Writing pictures books is what I do, and I’m proud of my ability to entertain our youngest of ‘readers’. I’m also proud of my dedication and determination to get published in one of the toughest book markets. Equally I’m proud of my ability to write concisely (this post being an obvious exception), and I’m pretty gosh-darn proud of the generous and supportive picture book writingcommunity who have fueled my dedication and determination.

Do I still believe anyone can write a picture book? Sure I do. What I don’t believe is that everyone can write a picture book well. That takes time and experience and loads of perseverance. The reprimand I received last month when I introduced myself to Lucy made me realize I need to stop apologizing for being solely a picture book writer. I’m not just a picture book writer. I am a picture book writer–and a proud one at that. I hope you are too!

(With thanks to Juliet Clare Bell and Anita Loughrey for the much-needed reprimand.)

Rebecca’s picture books have won numerous prizes including the 2011 SCBWI Barbara Karlin grant and the 2012 Winchester Writers’ Conference ‘Writing for Children 4-7 years’ category. Most recently, one of her picture books won the Margaret Carey Scholarship to attend the 2012 British Isles SCBWI Conference where, she’s ashamed to say, she introduced herself to other attendees as just a picture book writer. You can learn more about Rebecca at her website:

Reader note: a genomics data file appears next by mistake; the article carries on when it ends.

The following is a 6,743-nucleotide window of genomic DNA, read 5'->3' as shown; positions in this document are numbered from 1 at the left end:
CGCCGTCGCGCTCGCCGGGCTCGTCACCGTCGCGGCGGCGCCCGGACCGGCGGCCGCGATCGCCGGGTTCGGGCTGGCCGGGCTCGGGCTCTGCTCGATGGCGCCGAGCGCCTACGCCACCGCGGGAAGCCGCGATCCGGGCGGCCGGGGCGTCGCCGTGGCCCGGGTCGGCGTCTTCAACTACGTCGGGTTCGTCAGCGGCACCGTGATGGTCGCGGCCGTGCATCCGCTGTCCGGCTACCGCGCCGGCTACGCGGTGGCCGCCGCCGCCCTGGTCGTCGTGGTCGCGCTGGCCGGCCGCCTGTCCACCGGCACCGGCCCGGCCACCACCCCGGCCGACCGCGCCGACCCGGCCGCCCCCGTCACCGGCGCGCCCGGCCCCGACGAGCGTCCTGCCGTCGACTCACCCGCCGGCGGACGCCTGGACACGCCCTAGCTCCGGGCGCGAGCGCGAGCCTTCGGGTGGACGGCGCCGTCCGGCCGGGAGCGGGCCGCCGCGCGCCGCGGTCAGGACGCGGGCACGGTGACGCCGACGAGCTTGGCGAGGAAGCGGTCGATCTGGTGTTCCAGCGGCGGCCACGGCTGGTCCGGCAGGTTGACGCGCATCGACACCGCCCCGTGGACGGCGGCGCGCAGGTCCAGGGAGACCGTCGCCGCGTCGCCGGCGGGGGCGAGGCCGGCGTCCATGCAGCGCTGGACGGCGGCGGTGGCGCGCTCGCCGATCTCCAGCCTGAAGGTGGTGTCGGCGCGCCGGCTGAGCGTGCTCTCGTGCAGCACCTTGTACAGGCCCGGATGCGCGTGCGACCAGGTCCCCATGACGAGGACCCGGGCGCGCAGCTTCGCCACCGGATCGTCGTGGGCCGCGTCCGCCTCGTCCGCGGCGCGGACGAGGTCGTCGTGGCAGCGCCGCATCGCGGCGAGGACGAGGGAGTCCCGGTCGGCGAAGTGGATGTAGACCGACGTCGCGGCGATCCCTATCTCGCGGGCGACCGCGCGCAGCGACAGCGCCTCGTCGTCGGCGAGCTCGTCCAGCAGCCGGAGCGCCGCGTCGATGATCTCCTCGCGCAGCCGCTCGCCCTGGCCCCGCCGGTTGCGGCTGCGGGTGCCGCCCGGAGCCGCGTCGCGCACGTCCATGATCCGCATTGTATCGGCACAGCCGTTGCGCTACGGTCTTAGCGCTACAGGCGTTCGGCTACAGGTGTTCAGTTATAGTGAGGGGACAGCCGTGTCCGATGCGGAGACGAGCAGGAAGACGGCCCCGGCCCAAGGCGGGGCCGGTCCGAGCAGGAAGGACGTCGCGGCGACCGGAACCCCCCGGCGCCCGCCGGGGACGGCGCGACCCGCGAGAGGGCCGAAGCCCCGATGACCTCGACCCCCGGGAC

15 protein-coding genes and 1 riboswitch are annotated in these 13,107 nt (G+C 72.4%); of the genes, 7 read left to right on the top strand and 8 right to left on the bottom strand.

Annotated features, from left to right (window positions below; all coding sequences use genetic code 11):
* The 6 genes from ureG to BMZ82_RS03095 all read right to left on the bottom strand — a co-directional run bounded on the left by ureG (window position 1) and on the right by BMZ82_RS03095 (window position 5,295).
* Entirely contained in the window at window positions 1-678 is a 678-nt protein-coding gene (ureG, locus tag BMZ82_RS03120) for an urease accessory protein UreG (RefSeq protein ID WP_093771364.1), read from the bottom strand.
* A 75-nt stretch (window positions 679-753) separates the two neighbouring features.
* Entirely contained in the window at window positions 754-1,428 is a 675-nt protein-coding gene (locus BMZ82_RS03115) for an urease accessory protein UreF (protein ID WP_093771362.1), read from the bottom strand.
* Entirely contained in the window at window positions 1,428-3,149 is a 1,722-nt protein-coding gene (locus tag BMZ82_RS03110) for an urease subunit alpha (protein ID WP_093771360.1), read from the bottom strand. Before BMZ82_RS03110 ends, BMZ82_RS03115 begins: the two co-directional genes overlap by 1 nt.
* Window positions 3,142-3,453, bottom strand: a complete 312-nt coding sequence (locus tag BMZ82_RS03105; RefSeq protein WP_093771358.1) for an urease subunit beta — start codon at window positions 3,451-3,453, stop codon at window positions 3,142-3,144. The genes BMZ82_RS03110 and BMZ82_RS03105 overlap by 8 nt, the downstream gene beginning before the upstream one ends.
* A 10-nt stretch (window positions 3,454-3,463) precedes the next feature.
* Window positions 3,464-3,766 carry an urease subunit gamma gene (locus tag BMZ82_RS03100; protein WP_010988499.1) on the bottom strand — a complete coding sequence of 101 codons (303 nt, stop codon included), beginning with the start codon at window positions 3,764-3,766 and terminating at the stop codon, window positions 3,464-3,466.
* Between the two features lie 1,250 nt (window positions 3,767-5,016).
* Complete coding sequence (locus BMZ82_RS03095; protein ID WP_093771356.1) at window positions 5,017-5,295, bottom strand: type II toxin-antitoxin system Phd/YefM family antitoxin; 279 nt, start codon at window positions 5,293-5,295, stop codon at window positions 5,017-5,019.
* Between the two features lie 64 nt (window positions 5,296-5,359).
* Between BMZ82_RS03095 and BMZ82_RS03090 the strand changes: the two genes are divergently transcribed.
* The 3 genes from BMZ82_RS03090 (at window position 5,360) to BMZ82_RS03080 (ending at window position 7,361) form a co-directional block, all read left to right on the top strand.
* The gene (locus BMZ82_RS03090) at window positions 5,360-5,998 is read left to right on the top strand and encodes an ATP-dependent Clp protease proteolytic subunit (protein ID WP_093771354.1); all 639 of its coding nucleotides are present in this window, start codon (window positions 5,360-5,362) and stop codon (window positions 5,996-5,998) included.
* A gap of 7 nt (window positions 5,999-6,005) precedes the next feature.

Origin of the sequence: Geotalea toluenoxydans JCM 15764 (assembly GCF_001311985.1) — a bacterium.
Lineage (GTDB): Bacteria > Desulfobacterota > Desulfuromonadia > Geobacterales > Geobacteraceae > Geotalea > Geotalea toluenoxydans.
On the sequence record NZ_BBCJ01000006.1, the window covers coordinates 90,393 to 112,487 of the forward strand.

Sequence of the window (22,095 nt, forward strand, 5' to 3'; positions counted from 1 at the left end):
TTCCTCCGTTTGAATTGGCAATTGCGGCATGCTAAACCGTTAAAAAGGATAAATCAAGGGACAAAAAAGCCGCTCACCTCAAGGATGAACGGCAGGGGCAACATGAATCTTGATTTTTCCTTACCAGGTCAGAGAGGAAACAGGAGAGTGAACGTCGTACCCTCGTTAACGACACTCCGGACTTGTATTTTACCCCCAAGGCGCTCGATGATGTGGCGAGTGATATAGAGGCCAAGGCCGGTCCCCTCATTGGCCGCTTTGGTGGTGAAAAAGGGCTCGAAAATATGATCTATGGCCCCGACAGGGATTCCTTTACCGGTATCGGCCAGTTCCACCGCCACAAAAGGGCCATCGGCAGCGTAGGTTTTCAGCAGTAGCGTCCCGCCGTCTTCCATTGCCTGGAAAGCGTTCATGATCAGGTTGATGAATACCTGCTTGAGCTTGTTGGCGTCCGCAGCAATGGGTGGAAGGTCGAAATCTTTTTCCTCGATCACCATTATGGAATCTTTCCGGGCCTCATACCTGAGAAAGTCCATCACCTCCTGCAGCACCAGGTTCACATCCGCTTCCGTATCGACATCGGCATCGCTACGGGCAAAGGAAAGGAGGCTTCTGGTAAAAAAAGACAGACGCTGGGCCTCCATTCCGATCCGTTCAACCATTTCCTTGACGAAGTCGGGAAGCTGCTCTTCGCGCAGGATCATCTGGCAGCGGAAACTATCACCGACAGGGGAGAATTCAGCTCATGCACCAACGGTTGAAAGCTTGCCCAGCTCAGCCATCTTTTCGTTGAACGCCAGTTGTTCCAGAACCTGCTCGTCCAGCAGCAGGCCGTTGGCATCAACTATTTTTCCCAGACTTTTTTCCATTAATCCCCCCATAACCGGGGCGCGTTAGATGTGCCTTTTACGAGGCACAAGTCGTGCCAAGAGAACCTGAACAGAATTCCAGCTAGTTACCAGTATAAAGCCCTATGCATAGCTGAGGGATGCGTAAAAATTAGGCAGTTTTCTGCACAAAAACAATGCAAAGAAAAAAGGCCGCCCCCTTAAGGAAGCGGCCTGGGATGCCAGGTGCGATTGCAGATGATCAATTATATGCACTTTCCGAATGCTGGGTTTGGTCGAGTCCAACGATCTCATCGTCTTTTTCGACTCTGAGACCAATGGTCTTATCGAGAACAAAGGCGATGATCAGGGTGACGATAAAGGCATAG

Categories: 12 x 12 in 2012, Authors, Goals, Picture Books, SCBWI, Works in Progress, Writing · Tags: , , , , , , , , ,



  1. thanks for helping me remember that this IS hard work…. and most of the work never shows up on the page.

  2. Thanks for your post, Rebecca. Close- Closer- Closest, so there!!!!!!!!!!

  3. Thanks – I appreciate your honesty and your story of persistence. It gives me hope!

    • Cheers, Melanie! I do believe the quote that goes ‘The only difference between a published writer and an unpublished writer is the unpublished writer gave up too soon.’ Keep the faith and keep writing!

  4. Rebecca, your post left me with a big happy sigh if being amongst those who understand. And, dang, congratulations on all those PICTURE BOOK prizes!